"Eighteen-year-olds are having heart attacks from these drugs," Gottstein said.
He says he's tried to get the state and Alaska psychiatrists to use more restraint.
He says they are using powerful drugs on children that are intended for adults.
"People put on these drugs have a life expectancy of 25 years shorter than the general population. These drugs are so harmful, that they literally kill people," Gottstein said.
"A lot times it's easier to medicate someone and just have them go numb than to actually help them process all these emotions," said Candice Tucker, who is now a part of Facing Foster Care in Alaska.
Tucker was in foster care for three years and believes her social workers and doctors relied too heavily on drugs.
"I remember every medication I've ever been on," she says.
"Abilify, Respridol, Trozidone and Benzatropine for the side effects," she listed off.
Those are just a few of more than a dozen drugs that she no longer takes and feels she never needed.
Tucker believes an anti-depressant she was prescribed made her suicidal.
"It angers me, because there are harmful side effects to these medications. They cause health problems. Half of them aren't even recommended to be used by someone under the age of 18, yet they're being prescribed to four-year-olds," she said.
Gottstein believes foster children are one of the largest groups of children that are over-medicated in Alaska. The goal of the lawsuit is to stop this practice.
"Children and youth in foster care basically have no rights. They're at the whim of the bureaucracy," Gottstein said.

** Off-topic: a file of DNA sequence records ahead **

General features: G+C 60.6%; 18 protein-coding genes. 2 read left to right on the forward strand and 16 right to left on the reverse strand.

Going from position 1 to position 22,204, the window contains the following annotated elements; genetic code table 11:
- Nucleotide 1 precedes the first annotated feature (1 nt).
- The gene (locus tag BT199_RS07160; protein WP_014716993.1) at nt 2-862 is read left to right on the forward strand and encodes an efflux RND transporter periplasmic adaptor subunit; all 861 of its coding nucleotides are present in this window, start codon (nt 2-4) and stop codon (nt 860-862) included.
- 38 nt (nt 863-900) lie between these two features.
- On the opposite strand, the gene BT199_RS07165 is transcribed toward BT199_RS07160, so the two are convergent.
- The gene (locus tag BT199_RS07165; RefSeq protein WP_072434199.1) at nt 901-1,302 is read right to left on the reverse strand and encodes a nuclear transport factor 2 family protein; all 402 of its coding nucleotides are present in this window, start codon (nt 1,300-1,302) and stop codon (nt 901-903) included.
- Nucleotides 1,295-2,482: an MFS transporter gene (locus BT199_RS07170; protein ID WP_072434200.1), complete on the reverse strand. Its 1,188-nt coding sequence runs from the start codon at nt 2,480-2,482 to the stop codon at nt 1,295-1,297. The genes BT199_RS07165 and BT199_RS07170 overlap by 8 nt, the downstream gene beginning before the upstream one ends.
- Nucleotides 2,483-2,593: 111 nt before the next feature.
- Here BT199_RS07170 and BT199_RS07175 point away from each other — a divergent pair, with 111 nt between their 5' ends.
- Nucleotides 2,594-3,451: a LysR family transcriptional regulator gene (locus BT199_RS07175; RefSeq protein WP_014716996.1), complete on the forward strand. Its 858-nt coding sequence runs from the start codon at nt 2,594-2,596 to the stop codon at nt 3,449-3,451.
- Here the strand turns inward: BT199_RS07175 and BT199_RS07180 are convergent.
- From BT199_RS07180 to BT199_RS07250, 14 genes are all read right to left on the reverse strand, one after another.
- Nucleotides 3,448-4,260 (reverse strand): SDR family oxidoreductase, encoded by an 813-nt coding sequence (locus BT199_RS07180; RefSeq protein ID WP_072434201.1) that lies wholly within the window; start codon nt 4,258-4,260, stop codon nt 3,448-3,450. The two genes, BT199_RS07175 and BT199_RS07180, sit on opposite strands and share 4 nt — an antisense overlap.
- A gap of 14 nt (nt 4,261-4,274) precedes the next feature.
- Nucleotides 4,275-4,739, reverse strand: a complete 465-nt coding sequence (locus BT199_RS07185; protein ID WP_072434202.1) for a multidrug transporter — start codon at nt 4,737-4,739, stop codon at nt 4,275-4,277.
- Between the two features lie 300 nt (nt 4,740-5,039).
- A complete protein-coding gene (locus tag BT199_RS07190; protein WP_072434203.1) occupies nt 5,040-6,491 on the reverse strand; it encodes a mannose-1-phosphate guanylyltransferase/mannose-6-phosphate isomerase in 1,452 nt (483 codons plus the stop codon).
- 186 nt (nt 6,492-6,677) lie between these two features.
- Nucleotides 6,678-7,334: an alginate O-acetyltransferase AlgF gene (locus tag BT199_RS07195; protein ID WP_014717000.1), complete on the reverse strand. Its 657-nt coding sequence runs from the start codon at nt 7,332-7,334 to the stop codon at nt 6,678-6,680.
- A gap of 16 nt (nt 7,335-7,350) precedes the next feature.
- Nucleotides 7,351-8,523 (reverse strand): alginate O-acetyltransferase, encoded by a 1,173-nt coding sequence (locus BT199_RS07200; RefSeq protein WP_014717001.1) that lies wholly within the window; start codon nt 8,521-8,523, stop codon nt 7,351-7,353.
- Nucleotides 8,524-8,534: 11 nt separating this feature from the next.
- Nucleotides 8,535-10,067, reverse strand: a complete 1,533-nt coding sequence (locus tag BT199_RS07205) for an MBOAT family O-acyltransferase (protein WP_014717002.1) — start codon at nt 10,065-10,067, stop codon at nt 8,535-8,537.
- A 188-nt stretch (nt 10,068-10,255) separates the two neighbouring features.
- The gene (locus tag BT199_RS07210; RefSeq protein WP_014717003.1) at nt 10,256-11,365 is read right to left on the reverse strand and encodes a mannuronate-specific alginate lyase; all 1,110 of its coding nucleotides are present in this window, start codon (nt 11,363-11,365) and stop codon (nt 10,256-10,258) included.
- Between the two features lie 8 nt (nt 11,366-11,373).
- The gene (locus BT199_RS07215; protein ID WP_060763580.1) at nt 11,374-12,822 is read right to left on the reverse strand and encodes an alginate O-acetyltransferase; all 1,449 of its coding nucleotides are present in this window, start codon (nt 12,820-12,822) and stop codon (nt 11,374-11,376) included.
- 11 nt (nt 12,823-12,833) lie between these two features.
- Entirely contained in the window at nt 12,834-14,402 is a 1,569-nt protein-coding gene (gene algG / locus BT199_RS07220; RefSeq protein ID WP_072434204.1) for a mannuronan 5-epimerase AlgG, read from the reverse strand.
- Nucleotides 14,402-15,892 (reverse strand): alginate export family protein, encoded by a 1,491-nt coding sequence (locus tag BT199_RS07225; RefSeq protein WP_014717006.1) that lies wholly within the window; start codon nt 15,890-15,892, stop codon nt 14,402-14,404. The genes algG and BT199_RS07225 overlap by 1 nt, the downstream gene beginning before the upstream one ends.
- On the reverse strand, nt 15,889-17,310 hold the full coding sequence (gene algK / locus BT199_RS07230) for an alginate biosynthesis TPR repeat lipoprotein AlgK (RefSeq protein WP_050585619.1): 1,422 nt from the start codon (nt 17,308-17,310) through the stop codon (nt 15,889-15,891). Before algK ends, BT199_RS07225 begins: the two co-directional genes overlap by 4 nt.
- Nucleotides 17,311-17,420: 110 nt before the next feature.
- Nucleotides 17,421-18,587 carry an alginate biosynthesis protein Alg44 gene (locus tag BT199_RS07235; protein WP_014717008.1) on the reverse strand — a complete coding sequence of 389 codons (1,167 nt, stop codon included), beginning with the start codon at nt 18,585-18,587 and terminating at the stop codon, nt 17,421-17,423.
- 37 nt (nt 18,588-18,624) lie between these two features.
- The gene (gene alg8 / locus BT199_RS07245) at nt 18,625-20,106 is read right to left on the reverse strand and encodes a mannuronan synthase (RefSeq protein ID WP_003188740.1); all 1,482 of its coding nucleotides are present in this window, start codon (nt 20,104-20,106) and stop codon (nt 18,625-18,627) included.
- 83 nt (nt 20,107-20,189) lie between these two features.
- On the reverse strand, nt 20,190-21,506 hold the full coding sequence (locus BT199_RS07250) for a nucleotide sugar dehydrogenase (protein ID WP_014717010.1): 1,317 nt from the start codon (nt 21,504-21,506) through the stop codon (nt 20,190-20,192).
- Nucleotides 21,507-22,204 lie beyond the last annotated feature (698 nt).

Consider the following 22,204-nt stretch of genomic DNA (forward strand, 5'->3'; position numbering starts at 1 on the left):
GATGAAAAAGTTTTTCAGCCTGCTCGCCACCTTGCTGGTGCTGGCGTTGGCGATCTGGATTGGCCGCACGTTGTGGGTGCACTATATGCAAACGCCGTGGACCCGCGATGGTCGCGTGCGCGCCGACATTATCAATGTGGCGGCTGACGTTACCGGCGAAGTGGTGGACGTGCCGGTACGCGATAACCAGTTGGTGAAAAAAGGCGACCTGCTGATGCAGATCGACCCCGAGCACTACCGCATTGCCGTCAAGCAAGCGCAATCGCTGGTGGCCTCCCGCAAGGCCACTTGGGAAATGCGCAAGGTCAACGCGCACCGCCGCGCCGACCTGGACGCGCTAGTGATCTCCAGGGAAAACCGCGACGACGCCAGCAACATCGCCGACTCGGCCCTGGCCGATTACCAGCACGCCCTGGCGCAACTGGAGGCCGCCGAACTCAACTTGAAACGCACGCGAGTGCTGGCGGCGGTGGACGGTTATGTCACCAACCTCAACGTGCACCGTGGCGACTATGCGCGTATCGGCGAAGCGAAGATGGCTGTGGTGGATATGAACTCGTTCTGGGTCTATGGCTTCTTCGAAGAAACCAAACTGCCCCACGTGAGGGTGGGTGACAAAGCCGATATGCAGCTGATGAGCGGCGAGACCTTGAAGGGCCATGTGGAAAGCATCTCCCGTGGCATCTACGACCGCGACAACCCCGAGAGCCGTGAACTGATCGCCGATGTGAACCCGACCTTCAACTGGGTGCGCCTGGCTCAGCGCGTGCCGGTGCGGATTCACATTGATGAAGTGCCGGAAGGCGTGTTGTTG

"We haven't been able to get numbers in terms of how many youth in foster care are on psychiatric medications. I think that might be because the state doesn't know. So this is an opportunity for them to look into it," said Amanda Metivier with Facing Foster Care in Alaska.
Metivier says Facing Foster Care in Alaska has about 130 members and about 95 percent of them say they were prescribed psychiatric drugs while in foster care.
For now, those named in the lawsuit are largely silent, saying the litigation against them prevents them from discussing the accusations.
"It's a huge betrayal of the trust that we've placed in the psychiatrists," Gottstein said.
A number of those named in the lawsuit say that medications are prescribed safely and responsibly, and the services provided meet national standards.
Dr. Wandal Winn, a past president of the Alaska Psychiatric Association, said, "From a medical perspective, the lawsuit is a distortion. Our profession is science-based with best practices standards, peer reviews and quality assurance."
Winn called the lawsuit disturbing and a limited view of what psychiatrists do.
The lawsuit asks for $5,500 for each prescription. If courts find that doctors prescribed them unnecessarily, that could be considered a false claim and Medicaid fraud.
With potentially thousands of prescriptions involved, the amount of money involved is huge.
Contact Rhonda McBride at firstname.lastname@example.org